Sanding by hand: Hand sanding this sheet is very much like hand sanding wood. Most of the same techniques apply. But sanding acrylic must be done with far greater care. You should always use a wooden or rubber sanding block. When removing scratches, be sure to sand an area that is slightly larger than the scratch. This will help prevent low spots. Sand with a circular motion. Use light pressure and plenty of water with wet-or-dry papers.

As you get the feel of working with this sheet, your own observations and experience will be your best guide to determining how coarse a grade to start with on each particular job, and how many different grades will be needed to do the job most efficiently.

Don’t be afraid to experiment with different sanding techniques and different types of blocks. You’ll learn a lot of new tricks—perhaps the very one you’ll need to help solve your next problem.

Sanding with power sanders: Almost any commercial power sander can be used to work the sheet. Naturally, different types of sanders are preferred for different operations. As a basic rule, use them as you do when sanding wood. They should, however, be operated with lower pressure, and at slower speeds. Experiment on scrap pieces. All wet or- dry machine sanding should be done wet—especially with grit sizes of 150 or finer.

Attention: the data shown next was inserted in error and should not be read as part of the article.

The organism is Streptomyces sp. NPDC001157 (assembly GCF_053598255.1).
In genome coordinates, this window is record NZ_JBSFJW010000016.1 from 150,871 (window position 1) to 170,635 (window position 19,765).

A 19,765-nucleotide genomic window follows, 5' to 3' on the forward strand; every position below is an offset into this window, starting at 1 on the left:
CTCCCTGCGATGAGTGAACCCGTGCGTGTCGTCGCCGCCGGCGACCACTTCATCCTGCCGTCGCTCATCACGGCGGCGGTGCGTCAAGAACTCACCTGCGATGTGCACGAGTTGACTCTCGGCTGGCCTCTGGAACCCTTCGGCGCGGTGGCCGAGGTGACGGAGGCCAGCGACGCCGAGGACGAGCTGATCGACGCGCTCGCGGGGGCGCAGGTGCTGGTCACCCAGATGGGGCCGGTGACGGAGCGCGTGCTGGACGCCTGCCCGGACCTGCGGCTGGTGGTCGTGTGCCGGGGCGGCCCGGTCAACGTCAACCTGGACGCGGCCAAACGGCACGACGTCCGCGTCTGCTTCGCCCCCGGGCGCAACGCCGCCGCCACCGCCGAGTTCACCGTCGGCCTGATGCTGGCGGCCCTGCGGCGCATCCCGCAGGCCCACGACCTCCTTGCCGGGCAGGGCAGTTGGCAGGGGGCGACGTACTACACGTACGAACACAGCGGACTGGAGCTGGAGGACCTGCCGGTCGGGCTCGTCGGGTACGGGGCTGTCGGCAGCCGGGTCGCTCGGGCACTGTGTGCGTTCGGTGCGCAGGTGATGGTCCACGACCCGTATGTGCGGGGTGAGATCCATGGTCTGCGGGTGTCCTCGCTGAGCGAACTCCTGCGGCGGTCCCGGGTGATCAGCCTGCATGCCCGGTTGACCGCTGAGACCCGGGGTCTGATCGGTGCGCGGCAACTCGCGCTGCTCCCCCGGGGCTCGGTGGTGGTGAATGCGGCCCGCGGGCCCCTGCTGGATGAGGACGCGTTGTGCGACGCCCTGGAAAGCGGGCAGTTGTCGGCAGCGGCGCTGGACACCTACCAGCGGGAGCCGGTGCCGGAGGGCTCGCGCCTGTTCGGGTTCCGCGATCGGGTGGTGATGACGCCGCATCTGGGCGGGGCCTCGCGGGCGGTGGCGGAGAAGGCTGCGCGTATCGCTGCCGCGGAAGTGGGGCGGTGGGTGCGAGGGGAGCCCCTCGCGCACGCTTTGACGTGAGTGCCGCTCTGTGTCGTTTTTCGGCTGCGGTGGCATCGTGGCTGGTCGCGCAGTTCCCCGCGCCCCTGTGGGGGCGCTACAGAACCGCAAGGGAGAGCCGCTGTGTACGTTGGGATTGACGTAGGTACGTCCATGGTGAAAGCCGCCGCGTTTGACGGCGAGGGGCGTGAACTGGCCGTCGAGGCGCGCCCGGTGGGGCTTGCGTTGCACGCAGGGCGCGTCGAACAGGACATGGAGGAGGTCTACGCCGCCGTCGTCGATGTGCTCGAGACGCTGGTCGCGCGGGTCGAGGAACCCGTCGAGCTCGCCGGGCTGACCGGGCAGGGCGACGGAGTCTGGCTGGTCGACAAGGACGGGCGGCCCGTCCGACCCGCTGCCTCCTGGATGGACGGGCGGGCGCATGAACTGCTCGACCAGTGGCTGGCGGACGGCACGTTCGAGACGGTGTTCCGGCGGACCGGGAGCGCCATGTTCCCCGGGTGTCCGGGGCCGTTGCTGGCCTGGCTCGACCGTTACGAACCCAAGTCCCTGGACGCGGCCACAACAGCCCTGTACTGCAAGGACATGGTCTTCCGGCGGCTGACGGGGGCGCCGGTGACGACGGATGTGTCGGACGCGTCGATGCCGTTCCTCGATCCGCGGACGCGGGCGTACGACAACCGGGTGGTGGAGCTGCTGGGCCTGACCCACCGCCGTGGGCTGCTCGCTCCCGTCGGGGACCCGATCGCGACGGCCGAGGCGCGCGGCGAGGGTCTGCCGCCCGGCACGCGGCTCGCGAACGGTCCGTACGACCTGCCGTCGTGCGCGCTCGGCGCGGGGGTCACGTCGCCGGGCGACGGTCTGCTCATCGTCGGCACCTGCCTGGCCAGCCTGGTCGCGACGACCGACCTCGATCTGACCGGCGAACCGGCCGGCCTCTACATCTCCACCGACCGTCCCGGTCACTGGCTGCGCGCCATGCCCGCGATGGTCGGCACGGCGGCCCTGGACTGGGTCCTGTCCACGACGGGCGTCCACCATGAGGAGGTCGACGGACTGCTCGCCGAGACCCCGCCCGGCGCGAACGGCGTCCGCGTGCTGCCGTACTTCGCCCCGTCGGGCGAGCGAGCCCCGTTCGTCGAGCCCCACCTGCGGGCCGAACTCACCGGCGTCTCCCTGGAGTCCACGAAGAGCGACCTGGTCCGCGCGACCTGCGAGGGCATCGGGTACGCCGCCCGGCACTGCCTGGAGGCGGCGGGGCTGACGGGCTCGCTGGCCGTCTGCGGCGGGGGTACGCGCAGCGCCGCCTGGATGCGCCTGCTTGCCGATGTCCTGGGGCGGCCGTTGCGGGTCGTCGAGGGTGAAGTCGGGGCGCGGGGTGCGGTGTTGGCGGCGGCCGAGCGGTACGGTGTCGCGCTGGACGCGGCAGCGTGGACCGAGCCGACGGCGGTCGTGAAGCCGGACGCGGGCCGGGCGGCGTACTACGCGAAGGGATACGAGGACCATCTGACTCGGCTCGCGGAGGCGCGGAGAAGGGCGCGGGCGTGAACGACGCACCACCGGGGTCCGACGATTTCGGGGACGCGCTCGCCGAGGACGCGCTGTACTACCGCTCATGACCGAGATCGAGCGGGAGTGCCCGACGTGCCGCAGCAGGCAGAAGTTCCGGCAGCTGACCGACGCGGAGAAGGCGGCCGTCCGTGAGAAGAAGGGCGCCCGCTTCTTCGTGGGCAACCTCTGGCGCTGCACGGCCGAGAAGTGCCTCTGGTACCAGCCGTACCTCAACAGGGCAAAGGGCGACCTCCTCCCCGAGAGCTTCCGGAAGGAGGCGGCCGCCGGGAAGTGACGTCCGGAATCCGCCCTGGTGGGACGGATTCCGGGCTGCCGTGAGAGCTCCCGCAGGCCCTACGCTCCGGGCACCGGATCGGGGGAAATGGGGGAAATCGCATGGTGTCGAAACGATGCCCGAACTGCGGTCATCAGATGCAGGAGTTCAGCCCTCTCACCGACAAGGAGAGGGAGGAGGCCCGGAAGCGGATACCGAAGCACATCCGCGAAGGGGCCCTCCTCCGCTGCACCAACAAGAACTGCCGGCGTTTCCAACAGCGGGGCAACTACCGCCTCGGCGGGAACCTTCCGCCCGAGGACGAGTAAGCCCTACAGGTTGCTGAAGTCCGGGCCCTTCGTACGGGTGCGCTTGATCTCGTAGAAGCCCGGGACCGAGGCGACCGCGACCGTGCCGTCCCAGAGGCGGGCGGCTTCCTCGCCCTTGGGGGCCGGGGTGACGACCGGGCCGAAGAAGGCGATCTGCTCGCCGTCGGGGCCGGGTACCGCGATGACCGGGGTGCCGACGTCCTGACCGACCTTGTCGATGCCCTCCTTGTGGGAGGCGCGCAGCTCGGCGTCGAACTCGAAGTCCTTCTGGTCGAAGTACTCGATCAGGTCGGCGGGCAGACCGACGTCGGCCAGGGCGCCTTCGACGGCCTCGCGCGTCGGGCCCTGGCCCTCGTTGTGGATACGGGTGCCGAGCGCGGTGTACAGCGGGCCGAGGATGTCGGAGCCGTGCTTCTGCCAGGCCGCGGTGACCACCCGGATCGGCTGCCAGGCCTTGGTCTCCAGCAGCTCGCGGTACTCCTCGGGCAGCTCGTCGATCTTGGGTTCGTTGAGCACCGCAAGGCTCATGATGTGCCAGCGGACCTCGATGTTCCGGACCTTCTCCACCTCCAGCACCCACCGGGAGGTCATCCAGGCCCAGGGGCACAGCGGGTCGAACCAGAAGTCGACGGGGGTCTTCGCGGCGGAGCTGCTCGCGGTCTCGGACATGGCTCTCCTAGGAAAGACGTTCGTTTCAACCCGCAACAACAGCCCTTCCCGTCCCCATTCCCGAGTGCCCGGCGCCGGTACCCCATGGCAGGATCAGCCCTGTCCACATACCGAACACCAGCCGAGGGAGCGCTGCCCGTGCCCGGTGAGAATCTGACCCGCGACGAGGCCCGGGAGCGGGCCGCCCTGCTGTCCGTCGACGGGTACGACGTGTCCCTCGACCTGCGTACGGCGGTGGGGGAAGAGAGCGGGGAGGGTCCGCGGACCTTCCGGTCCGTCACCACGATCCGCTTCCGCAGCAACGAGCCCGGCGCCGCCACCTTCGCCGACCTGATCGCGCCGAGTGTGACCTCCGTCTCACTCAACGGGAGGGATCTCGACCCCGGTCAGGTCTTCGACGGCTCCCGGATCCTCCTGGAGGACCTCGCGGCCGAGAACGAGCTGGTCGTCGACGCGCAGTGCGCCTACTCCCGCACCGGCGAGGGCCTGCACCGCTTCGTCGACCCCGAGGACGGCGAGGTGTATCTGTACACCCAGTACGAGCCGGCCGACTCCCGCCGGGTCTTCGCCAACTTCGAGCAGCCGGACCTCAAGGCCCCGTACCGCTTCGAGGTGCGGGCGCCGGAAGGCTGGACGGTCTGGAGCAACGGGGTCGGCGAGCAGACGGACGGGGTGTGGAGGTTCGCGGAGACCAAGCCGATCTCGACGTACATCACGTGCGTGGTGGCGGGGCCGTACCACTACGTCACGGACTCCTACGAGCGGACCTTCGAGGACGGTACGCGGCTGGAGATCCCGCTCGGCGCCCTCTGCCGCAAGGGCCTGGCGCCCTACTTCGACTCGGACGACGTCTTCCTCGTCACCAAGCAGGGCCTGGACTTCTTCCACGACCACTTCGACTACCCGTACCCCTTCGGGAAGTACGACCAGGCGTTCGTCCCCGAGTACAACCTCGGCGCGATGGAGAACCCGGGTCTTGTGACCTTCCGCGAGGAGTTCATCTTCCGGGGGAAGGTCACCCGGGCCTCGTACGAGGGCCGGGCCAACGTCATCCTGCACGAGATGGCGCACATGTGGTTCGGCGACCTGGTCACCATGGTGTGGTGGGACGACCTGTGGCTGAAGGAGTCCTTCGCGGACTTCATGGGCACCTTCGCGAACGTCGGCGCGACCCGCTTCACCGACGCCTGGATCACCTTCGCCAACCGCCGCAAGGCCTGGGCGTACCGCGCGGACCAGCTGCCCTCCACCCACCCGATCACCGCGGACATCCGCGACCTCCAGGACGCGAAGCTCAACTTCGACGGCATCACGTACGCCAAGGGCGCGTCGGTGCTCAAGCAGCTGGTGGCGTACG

sanding

Photo 1: For small work, clamping the file in a vise and rub the piece across it.

Photo 2: Slide the file at an angle to prevent cutting grooves into your work.

Note: ACRYLITE® AR and ACRYLITE® GAR abrasion resistant acrylic sheet should be sanded on the uncoated surface and/ or edges only. Sanding will remove the abrasion resistant coating from the surface.

Polishing

The original high luster of the sheet can be restored to the edges and surfaces by polishing with a power driven buffer. It is also possible to polish the sheet by hand using a soft cloth and a very fine abrasive. But hand buffing is an extremely tedious process. You’re likely to get a sore arm long before you get a finely polished surface. Power-driven buffing tools are recommended almost without exception.

Because inexpensive buffing wheels are available as an attachment for any electric drill, equipment should not be a problem.

Buffing wheels and compounds good for acrylics are sold by your ACRYLITE® sheet distributor, but special wheels are not really necessary.

power sanders

Photo 1: Always use a buffing compound for polishing. Use it sparingly.

Photo 2: Edge polishing with a hand drill.